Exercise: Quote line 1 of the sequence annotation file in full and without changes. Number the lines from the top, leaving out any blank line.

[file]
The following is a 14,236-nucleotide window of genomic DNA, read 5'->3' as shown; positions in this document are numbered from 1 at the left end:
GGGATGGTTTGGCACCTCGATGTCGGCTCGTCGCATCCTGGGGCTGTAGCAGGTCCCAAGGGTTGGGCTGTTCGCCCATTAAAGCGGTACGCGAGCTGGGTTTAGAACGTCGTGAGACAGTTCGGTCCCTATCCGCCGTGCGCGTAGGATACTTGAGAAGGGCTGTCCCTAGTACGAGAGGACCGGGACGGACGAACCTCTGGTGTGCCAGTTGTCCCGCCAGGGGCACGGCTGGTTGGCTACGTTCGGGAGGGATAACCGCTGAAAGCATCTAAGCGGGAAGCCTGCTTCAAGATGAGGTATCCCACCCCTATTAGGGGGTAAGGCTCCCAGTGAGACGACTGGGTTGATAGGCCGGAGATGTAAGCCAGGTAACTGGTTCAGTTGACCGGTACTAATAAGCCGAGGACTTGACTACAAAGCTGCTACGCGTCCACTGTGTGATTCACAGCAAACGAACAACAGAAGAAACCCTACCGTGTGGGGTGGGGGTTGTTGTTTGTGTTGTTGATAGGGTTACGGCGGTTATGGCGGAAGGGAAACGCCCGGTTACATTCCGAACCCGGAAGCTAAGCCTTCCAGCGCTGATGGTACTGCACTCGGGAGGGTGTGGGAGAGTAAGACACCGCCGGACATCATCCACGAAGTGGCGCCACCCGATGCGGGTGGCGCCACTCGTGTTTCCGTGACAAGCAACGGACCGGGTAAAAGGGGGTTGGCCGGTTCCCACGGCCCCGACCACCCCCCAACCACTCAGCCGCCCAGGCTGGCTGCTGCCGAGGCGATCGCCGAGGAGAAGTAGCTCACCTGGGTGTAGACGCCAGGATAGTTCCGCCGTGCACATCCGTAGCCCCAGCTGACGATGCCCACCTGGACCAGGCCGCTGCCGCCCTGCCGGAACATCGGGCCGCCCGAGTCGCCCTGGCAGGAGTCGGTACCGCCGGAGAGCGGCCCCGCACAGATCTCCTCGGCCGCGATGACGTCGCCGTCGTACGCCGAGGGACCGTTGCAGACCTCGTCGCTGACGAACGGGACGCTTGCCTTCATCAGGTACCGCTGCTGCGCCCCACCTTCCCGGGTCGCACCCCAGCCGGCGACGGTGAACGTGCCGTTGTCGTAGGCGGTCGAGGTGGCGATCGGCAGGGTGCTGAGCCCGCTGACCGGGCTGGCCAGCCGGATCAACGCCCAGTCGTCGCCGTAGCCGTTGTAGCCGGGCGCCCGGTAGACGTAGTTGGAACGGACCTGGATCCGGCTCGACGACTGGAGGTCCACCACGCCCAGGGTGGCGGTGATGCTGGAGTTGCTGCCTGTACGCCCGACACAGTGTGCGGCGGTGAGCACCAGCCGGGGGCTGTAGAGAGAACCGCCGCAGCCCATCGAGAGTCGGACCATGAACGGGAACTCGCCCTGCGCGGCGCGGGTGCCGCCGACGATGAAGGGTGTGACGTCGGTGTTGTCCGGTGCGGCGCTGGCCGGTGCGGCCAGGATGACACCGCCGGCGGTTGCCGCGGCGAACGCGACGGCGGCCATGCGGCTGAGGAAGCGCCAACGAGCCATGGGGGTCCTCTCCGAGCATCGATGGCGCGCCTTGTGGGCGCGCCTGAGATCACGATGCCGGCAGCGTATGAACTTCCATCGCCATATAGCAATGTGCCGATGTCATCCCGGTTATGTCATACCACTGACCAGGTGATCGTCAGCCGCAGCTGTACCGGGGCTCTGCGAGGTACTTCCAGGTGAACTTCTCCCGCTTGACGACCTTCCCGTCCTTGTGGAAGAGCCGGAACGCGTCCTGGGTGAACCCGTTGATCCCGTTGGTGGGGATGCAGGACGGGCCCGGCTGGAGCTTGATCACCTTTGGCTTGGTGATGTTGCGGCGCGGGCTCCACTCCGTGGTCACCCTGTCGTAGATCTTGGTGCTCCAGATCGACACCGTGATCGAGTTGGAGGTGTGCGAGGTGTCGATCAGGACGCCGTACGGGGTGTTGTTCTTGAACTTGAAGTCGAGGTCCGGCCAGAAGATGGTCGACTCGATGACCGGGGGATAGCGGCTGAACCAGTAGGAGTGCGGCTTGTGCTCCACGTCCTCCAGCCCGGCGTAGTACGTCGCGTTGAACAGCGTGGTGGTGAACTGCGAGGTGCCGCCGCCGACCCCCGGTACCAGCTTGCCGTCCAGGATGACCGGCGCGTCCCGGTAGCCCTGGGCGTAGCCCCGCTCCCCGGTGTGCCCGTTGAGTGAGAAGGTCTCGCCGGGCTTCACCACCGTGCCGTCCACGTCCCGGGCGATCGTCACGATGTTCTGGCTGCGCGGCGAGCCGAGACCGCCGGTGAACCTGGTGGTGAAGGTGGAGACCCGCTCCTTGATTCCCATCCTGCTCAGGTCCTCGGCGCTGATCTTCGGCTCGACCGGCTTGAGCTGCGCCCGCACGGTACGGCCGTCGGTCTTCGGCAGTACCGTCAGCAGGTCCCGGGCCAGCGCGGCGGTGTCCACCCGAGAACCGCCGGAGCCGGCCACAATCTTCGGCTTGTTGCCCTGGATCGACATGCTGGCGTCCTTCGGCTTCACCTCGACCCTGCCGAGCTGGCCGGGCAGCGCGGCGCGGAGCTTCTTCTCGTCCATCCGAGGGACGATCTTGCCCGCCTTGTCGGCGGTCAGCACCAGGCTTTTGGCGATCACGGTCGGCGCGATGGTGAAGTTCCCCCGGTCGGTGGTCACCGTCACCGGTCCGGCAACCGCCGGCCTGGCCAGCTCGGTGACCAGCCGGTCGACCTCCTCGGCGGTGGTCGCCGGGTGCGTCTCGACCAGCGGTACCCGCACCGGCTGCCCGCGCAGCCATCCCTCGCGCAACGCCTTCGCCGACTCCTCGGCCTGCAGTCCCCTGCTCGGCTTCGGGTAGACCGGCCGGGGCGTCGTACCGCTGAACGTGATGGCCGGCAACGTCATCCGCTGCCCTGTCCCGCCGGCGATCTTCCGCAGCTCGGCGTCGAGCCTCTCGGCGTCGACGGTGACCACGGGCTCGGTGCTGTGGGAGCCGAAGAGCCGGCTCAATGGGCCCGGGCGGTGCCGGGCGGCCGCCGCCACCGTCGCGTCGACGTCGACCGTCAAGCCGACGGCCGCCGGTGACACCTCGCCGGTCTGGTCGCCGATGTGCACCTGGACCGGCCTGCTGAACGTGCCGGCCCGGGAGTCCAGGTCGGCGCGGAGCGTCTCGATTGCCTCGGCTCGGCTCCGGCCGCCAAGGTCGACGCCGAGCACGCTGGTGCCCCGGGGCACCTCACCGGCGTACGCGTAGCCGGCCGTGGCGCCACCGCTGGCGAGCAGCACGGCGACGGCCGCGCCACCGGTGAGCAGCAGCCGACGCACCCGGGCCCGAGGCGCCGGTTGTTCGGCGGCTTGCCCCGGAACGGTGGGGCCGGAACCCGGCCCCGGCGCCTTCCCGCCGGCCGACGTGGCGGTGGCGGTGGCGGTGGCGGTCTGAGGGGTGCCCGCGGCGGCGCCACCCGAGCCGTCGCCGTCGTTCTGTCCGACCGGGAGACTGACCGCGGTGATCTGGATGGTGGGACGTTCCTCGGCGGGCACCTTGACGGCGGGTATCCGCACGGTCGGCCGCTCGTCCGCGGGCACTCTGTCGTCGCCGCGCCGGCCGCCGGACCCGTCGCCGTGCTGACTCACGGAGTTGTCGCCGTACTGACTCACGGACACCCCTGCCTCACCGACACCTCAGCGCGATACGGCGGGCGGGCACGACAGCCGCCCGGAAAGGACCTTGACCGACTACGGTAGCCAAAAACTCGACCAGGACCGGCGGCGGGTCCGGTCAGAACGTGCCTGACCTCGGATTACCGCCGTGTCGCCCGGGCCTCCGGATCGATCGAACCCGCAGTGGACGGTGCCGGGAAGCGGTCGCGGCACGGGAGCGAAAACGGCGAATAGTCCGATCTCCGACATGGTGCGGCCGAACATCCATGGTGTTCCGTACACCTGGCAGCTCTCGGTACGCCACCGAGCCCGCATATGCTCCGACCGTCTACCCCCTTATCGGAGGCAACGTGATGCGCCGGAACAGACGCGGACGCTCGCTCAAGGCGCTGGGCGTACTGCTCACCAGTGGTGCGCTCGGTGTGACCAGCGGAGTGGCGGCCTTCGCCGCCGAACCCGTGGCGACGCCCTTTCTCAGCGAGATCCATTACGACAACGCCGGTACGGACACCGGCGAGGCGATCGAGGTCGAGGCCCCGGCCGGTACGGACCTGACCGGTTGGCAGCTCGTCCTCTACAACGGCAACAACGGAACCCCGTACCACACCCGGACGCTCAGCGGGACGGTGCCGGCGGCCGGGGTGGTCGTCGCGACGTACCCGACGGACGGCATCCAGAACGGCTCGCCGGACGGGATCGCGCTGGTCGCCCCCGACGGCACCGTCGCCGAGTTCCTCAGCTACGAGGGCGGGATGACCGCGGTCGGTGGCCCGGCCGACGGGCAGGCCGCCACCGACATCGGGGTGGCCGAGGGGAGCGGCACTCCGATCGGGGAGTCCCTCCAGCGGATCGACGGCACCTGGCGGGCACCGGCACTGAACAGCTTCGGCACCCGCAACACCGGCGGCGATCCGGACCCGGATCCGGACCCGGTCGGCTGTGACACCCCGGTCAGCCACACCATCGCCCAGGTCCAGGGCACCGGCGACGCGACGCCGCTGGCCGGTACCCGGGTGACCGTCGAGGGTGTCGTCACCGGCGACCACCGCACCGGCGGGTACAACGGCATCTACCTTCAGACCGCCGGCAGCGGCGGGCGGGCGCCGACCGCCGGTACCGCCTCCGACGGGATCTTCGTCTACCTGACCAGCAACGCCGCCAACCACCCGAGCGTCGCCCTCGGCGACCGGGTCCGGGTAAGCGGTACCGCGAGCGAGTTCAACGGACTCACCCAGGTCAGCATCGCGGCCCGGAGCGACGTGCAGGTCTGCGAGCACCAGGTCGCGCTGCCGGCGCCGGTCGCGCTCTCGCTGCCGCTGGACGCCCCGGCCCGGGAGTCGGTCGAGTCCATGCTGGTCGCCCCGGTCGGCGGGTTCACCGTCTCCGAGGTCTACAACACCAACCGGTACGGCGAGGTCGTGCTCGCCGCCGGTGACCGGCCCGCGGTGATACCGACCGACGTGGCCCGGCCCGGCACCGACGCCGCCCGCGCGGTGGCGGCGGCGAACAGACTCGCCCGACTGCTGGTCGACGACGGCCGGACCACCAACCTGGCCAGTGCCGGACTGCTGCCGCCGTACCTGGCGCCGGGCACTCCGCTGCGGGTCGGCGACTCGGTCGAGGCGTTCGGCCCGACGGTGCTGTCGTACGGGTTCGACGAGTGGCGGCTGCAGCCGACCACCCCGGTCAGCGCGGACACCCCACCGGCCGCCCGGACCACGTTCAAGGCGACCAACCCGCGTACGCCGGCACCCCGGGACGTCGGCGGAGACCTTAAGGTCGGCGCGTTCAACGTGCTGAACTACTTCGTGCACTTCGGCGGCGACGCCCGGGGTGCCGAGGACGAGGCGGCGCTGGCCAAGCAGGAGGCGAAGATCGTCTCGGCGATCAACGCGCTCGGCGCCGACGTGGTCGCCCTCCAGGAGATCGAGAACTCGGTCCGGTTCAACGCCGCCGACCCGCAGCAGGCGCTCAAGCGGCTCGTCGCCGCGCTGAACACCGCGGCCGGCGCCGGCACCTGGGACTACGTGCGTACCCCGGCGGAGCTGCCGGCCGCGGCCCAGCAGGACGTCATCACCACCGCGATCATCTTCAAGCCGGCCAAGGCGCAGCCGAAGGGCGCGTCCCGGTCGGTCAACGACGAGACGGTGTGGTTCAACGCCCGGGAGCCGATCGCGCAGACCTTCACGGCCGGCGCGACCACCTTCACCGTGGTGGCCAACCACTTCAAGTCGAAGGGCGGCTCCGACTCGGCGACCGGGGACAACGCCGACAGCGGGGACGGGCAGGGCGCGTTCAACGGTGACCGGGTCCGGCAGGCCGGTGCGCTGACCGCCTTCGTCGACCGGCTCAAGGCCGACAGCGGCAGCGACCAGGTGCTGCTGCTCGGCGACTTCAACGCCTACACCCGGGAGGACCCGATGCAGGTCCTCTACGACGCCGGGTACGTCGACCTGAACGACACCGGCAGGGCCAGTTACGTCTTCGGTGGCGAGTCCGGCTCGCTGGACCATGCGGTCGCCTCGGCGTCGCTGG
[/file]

The following is a 14,236-nucleotide window of genomic DNA, read 5'->3' as shown; positions in this document are numbered from 1 at the left end: